“Energy is almost visceral,” he said. “This is what God gave Canada or this is what God gave Texas. Those are very sensitive issues.”
Add to the sensitivity around resources, First Nations groups have been the subject of surveillance in Canada for more than 40 years, said Gary Kinsman, a professor of sociology from Laurentian University who has written widely on national security issues.
Police and intelligence services have typically targeted activist and, lately, environmental groups.
“There’s nothing new about this at all, nothing surprising,” he said. “What’s interesting is the new interest and concern about foreign investment that seems to be turned against the environment movement on one hand and First Nations communities on the other.”
The groups under watch raise the question about whose national security is being protected, he added.
“It certainly doesn’t sound like they’re talking about the national security of First Nations communities, but the security of the business elites who might want to develop these resources for themselves.”
As the market for Canada’s resources continues to heat up, aboriginal activist Calvin Helin said it should come as no shock that the Chinese are becoming more adept at dealing with First Nations groups directly.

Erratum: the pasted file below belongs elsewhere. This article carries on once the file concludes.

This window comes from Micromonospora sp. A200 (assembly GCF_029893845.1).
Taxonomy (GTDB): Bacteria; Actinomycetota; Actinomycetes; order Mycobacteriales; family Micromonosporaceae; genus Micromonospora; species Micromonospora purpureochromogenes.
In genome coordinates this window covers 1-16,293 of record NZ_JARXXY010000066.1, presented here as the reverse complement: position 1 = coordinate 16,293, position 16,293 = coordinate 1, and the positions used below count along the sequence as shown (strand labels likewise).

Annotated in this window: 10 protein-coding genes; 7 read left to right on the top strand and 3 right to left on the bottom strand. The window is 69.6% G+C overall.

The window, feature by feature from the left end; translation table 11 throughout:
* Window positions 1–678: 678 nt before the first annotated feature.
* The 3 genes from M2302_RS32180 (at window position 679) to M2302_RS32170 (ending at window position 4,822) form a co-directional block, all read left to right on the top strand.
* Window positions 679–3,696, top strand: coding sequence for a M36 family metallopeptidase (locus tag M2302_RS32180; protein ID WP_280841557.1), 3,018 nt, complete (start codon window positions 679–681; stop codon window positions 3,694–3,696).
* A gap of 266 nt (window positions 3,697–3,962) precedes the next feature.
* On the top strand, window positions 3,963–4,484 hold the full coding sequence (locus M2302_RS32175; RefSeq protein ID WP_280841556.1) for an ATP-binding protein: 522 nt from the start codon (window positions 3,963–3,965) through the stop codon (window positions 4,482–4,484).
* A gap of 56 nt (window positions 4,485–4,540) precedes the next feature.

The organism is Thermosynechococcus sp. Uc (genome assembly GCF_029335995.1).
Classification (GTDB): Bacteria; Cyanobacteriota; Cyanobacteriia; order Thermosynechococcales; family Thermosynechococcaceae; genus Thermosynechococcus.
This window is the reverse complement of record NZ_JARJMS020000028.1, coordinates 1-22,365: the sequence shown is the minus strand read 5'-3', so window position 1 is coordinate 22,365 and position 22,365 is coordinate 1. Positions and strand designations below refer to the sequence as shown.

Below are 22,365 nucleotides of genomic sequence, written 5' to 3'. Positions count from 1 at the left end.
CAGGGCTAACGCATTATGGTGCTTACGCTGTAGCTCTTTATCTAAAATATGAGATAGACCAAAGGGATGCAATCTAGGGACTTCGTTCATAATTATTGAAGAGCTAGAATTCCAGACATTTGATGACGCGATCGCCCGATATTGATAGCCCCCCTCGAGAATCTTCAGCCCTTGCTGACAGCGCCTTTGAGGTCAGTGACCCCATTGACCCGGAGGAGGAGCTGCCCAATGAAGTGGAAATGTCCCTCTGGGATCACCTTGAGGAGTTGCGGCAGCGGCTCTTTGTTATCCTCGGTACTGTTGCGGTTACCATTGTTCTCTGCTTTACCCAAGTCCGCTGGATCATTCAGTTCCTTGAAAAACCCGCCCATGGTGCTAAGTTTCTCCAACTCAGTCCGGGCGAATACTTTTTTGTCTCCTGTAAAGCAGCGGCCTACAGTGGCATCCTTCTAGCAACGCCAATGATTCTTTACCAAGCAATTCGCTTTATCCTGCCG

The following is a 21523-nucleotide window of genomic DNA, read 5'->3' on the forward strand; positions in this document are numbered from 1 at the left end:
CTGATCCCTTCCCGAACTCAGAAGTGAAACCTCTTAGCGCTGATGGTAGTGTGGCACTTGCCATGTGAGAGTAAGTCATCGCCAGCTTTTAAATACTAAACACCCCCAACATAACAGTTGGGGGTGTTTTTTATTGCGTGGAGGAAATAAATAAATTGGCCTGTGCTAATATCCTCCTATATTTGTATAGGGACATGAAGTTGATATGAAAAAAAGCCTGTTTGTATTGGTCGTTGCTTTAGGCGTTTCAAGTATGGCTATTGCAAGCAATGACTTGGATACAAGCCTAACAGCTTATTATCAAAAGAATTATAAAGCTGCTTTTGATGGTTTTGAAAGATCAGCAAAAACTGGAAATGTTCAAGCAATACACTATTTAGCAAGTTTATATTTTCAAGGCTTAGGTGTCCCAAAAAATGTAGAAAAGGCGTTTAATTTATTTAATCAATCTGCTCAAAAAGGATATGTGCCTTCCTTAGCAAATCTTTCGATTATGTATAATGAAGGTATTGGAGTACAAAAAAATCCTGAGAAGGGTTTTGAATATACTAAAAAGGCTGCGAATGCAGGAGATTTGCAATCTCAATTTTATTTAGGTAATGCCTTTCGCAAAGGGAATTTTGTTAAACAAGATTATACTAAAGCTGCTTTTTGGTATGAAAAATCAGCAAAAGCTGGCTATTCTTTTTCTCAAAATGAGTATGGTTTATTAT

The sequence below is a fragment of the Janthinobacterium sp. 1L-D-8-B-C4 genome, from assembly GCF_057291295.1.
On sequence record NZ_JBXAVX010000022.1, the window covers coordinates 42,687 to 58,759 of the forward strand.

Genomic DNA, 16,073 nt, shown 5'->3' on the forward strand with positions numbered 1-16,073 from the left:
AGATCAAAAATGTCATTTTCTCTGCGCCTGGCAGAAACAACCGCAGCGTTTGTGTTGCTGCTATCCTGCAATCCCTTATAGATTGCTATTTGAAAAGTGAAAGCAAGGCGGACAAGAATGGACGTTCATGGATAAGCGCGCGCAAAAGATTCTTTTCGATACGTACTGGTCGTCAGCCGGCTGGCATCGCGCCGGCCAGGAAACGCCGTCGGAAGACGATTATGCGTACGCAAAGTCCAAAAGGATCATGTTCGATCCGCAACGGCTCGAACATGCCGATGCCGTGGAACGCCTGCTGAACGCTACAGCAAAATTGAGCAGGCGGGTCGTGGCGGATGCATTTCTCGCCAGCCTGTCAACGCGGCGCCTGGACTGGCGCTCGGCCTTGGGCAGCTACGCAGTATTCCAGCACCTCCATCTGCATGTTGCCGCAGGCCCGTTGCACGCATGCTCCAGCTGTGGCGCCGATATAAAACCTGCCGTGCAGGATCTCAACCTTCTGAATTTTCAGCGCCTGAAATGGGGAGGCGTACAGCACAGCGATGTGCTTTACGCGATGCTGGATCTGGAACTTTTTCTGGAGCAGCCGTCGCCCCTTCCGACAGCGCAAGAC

The Chinese “are the biggest source of investment in the world right now, particularly in economies that have a lot of commodities.”
The author of Dances with Dependency, a book that encourages First Nations groups to take on more economic independence, Mr. Helin said he’s been leading delegations of Canada’s aboriginal groups to China since 1994.
China’s economic prowess presents a potential bonanza for First Nations communities, many of which have a major stake in oil, gas, mining and lumber developments.
“In the last three or four years, things have really gotten busy,” he said. “It’s no secret that China needs every conceivable kind of commodity. All the base metals, lumber, food sources.”
In the past, many of these foreign investment firms might have made only token offerings to local native groups, he said. But that’s changed.
Aboriginal groups are becoming more vocal about what will and won’t be permitted on their territories — several nations have mounted an effort to stop the Northern Gateway pipeline, for example, which proposes to ship Alberta bitumen to a port in Kitimat, B.C.
“The era of companies coming to Aboriginal groups and throwing beads and trinkets is over. All the companies doing business in Aboriginal territory have to do so on the basis of a real partnership, and that means revenue sharing.”
The Chinese understand this, he said.
“They don’t have preconceived ideas about dealing with Aboriginal people. It’s an interest group that has leverage and power over projects. Chinese people are generally practical.”
Mr. Helin said he doesn’t begrudge CSIS examining deals between First Nations communities and China, but said it’s a bit odd.
Mr. Alexander agreed, saying most Aboriginal people don’t necessarily have a preference about with whom they do business.
However, “In my opinion, the Chinese, are developing a more sophisticated understanding of the duty to consult and impact benefit agreements,” he said. “Most Canadian-based companies see the duty to consult simply as a liability, not an asset.”